Autumn Planting: Tulips
My love affair with tulips began a few years ago. I was visiting Durham Botanical Gardens and they had some beautiful displays of Mickey Mouse tulips, which are a stunning yellow colour with splashes of red.
Bumping into the Head Gardener, I mentioned to him how much I loved the tulips, and once the season had finished, he very kindly presented me with a box full of the bulbs. There were so many that even after giving away half of them to other keen gardeners, I still had enough to fill six troughs and planters with the bulbs, even after double layering them! The result: come April, my garden was treated to a gorgeous display of the beautiful flowers and I was hooked!
I have grown tulips every year since then. I’ve tried a number of different ones in addition to the Mickey Mouse bulbs. One of the things I like about them is the enormous variety. Tulips are available in almost every colour, giving them a wide appeal. If you have a colour theme for your garden, you are guaranteed to find a single or multi-coloured tulip to fit in your design.
This year I make a little mixed display of white Maureen and the ever-popular, deep, dark purple Queen of Night tulips. These were striking – but I also love a good splash of colour and some of my favourites have been these gorgeous Angelique tulips – double-petalled and a lovely shade of pink, particularly stunning after a sudden Spring shower:
And these bold Red Riding Hood dwarf tulips:
The foliage on these red tulips was just as special as the flower heads themselves.
Tulips are best planted in October to November and are Spring flowering. However, there are a few things to bear in mind when planning which tulips to grow:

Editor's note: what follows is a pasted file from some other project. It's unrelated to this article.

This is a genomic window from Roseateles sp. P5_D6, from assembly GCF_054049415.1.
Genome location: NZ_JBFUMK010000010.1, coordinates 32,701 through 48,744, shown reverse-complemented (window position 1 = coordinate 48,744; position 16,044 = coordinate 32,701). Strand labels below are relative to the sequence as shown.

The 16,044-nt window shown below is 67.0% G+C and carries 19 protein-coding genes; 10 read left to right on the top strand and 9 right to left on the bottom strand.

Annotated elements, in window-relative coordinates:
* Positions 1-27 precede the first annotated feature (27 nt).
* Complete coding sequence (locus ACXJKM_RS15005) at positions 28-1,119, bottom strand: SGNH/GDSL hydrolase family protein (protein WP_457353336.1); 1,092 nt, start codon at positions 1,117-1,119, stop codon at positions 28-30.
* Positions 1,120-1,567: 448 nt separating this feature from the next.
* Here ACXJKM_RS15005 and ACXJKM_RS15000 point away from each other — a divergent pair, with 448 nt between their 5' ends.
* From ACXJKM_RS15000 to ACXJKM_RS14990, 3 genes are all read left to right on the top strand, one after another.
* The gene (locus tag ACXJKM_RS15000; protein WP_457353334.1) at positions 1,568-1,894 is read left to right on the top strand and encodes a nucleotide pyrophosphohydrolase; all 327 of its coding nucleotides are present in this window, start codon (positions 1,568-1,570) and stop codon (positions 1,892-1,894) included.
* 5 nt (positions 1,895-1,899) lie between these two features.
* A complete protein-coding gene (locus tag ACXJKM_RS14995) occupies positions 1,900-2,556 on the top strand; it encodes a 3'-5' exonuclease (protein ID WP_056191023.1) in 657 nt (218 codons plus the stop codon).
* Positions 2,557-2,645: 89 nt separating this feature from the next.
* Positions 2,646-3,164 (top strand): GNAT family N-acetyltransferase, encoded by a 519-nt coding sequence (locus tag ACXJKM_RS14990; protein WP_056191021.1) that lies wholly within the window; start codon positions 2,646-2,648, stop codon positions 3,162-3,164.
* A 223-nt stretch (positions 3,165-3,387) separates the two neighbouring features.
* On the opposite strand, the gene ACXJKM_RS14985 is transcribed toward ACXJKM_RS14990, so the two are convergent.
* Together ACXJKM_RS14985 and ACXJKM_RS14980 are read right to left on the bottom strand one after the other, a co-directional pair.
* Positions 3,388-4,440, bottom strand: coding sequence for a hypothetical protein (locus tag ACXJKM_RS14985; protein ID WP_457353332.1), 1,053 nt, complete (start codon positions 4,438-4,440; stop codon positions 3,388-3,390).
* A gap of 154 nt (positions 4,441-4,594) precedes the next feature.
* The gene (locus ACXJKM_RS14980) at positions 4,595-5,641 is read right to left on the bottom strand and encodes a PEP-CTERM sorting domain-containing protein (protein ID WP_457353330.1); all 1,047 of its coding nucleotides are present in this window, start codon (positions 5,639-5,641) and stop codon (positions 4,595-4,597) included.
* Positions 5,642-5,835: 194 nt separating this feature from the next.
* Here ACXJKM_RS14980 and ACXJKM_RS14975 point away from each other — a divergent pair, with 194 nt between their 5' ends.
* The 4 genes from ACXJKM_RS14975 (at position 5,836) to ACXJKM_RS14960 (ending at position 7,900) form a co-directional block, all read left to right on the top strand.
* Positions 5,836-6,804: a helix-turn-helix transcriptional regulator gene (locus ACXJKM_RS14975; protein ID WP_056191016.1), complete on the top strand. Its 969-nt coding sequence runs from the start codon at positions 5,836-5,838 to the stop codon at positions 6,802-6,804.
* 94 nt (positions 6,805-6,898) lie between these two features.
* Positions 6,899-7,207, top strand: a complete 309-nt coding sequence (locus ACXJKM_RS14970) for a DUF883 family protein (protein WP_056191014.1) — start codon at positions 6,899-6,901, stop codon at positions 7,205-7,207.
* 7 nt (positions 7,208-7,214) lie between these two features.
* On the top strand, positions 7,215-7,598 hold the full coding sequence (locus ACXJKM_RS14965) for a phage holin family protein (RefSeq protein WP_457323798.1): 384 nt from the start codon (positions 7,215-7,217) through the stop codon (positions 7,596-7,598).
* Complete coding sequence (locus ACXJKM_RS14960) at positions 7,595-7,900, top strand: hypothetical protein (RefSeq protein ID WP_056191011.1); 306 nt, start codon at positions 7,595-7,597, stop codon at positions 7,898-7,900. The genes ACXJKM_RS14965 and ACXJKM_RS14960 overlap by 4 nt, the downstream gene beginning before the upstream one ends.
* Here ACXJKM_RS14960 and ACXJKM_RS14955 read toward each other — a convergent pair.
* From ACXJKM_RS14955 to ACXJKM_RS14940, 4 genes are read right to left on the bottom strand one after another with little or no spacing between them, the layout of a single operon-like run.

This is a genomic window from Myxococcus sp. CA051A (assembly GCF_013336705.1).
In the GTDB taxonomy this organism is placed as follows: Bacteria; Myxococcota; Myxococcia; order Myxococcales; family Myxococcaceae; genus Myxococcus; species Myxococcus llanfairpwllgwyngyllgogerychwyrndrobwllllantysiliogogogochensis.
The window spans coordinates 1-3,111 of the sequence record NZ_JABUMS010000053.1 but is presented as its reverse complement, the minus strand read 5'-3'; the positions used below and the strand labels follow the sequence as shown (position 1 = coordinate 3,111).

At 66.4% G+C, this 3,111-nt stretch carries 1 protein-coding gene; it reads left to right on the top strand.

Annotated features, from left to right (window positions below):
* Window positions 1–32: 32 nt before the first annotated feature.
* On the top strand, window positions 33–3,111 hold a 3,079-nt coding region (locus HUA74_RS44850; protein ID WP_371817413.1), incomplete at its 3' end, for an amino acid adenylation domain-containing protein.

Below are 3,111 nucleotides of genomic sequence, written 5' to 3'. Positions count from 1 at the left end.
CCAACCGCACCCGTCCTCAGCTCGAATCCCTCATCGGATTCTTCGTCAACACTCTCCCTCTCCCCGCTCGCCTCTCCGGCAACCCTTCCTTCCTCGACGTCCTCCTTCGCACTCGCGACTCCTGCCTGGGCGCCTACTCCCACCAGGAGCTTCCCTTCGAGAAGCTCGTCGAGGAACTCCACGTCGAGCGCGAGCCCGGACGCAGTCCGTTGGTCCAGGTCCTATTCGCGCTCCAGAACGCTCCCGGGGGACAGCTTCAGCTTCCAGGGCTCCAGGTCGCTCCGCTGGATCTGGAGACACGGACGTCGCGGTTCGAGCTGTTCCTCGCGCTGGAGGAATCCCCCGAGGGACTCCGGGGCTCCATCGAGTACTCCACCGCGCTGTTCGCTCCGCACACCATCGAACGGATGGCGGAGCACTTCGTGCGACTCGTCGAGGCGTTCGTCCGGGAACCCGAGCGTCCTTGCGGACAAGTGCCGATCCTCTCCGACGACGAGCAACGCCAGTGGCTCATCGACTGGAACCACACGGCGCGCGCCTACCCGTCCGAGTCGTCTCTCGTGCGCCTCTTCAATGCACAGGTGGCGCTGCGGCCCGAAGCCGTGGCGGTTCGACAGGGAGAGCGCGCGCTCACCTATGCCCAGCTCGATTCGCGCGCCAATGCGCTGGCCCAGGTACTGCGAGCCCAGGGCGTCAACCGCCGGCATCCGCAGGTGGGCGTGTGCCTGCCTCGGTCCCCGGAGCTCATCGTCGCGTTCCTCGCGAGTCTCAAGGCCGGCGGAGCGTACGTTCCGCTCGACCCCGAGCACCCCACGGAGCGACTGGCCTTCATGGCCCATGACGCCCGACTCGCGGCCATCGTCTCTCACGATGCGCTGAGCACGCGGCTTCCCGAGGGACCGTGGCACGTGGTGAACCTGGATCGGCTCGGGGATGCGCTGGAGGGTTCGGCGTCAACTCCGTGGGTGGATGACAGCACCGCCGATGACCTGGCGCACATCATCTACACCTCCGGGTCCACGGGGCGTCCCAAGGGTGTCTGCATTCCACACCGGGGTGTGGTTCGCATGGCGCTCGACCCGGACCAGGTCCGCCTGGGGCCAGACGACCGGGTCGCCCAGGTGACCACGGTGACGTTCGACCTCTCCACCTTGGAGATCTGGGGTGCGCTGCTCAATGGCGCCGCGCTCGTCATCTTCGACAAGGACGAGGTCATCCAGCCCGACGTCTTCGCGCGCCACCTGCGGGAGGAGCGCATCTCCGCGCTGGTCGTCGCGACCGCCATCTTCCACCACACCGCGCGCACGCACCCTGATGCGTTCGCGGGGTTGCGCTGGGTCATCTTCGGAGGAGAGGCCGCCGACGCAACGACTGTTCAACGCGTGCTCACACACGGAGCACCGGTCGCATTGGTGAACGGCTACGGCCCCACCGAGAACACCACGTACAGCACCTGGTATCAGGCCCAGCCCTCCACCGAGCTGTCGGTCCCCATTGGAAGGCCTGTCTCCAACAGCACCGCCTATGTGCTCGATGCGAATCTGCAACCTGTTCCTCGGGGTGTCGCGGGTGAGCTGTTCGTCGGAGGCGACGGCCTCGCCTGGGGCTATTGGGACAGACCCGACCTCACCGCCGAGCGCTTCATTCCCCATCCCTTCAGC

- Flowering times – tulips don’t flower for very long (unfortunately). So if you’re planning to make a display of them, make sure you check when they are due to flower, otherwise you could end up with some March- flowering bulbs mixed in with others that flower in May and your design will be a bit messed up!
- Take note of their full-grown height – for example, the red tulips in the photo above are dwarf tulips and wouldn’t look good buried in the long stems of Maureen or Queen of Night. If you live in a windy area, dwarf tulips may be a safer bet, as the long stems can be bent over or damaged by strong winds.
- Tulips are quite hardy, but it’s good to give them a bit of protection against nature – they can be a tasty treat for a number of animals such as squirrels, so I always cover my tubs with netting as soon as I’ve planted them until they’ve grown enough that the netting could become more of a danger than a protection (tangling stems and leaves!) They can withstand the cold of winter well, but the UK has experienced harsher winters recently, so it can also be worthwhile to protect them with fleecing if the weather becomes very cold and frosty.
About the Author
In addition to developing her gardening skills, Christina also works part time for Primrose, an online gardening shop which supplies everything for the garden from garden mirrors to shade sails and pest control.